Small Kings

David Nilsen

I’m sitting under a bridge. My house is a mile away and my mom is there and my dad is at work across the border in another state. It is summer, and there is no school work to be done, long division and skewed history. I have one more year of school at home before I will enter fifth grade at a Christian school twenty-five minutes away.

The pool of water beneath the bridge is stagnant. My friend Nick and I argued weeks earlier about whether the thin cut of water stretching away from it across the fields was a creek or a ditch. We escalated the issue to the jury of my father, who sided with Nick that it was a ditch. I continue calling it a creek.

We don’t own the woods across the field, the rectangle of trees in which I make ramshackle forts out of fallen branches, nor do we own the field I cross to get there. We don’t own our house or the barns beside it. I don’t own the hatchet in my backpack; my dad does. This will become relevant when I lose it in the woods a few weeks later.

The snapping turtle who hides under a concrete ledge at the edge of the tepid pool will not show himself. I can’t ferret him out; not with a stick, and not with food scraps. He’s perhaps a foot long from nose to tail; a minor monster. I like to think the minnows and crayfish in the pool are fully terrified of him, retreating from his legend to the crevices and reeds like a beast from mythology. He’s not that big really, but this is, as I’ll read from Jim Harrison years later as he describes an abandoned well, a vernal pool where frogs live trapped in a universe. The key to being an undersized king is to find an undersized kingdom. I stay under the bridge all day.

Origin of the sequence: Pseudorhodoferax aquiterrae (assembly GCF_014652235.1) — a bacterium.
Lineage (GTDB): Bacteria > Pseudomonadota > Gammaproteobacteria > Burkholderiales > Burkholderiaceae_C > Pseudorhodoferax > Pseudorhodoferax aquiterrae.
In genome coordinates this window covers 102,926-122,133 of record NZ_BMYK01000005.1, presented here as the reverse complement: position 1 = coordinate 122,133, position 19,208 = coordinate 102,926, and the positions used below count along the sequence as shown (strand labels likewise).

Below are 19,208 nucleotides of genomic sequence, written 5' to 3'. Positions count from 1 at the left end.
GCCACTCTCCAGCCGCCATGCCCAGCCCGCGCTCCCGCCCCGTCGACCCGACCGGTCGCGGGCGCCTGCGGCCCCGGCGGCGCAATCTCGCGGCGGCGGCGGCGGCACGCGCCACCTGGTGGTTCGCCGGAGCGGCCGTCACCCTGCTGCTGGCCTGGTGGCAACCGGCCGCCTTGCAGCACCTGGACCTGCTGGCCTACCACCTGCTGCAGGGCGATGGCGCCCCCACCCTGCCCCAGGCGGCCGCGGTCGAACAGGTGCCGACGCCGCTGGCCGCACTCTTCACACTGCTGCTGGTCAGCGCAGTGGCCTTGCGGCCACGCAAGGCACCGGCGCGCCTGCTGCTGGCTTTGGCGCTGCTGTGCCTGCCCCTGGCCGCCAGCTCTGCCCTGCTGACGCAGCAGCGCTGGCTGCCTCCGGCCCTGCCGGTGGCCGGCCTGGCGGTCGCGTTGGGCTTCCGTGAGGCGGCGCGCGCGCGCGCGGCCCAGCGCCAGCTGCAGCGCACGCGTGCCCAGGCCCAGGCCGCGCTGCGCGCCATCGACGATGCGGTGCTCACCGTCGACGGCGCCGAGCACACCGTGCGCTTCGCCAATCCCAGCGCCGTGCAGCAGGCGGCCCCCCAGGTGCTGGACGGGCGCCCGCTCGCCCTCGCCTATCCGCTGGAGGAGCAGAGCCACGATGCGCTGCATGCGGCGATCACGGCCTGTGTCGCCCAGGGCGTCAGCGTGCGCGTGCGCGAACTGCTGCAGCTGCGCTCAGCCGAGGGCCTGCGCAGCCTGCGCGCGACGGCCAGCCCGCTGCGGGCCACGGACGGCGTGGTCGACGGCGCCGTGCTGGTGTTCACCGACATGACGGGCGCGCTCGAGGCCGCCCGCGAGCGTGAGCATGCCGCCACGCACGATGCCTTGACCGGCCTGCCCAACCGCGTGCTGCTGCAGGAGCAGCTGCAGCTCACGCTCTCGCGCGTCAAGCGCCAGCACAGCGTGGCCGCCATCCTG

A few hundred yards down the street from my house in the opposite direction of the creek is the neighbors’ house. They have an apple orchard they don’t use and an abandoned industrial warehouse they only partially use. They have two boys around my age and we become friends. I follow them around as we play with walkie-talkies and drop illegal M-80s into pipes to make cannons.

Behind the warehouse is a house-sized pile of a greenish material the consistency of kitty litter. They refer to it as sludge. It was the by-product of whatever had once been made in the warehouse, and it is a part of their recreational landscape, and is now part of mine.

We play all over it like a sand dune. We jump our bikes off it, crash into it, and slide down its sides. I still have no idea what the stuff was. If I develop cancer at an early age, this should be looked into.

We live in this house for about a year. We move in during a snowstorm and move out during my first semester in the Christian school; my first semester in any school.


A rat gets in the house one night and scares the dog. It hides until my sister kills it with a hammer. My cat periodically shits on the living room carpet, and my mom rubs its face in the piles in anger and the cat leaves dismembered mice in my mom’s purse and shoes. I like to believe these things are related, though I say nothing. There are seasons of fleas, and there are flies from the turkey farm a couple miles west. There are black and yellow garden spiders the size of my palm, and I feed them grasshoppers. Fifteen years later I will point one out with thinly disguised wonder to my boss at a construction site and he will stare at me and then look away. He will stop calling me for jobs soon after.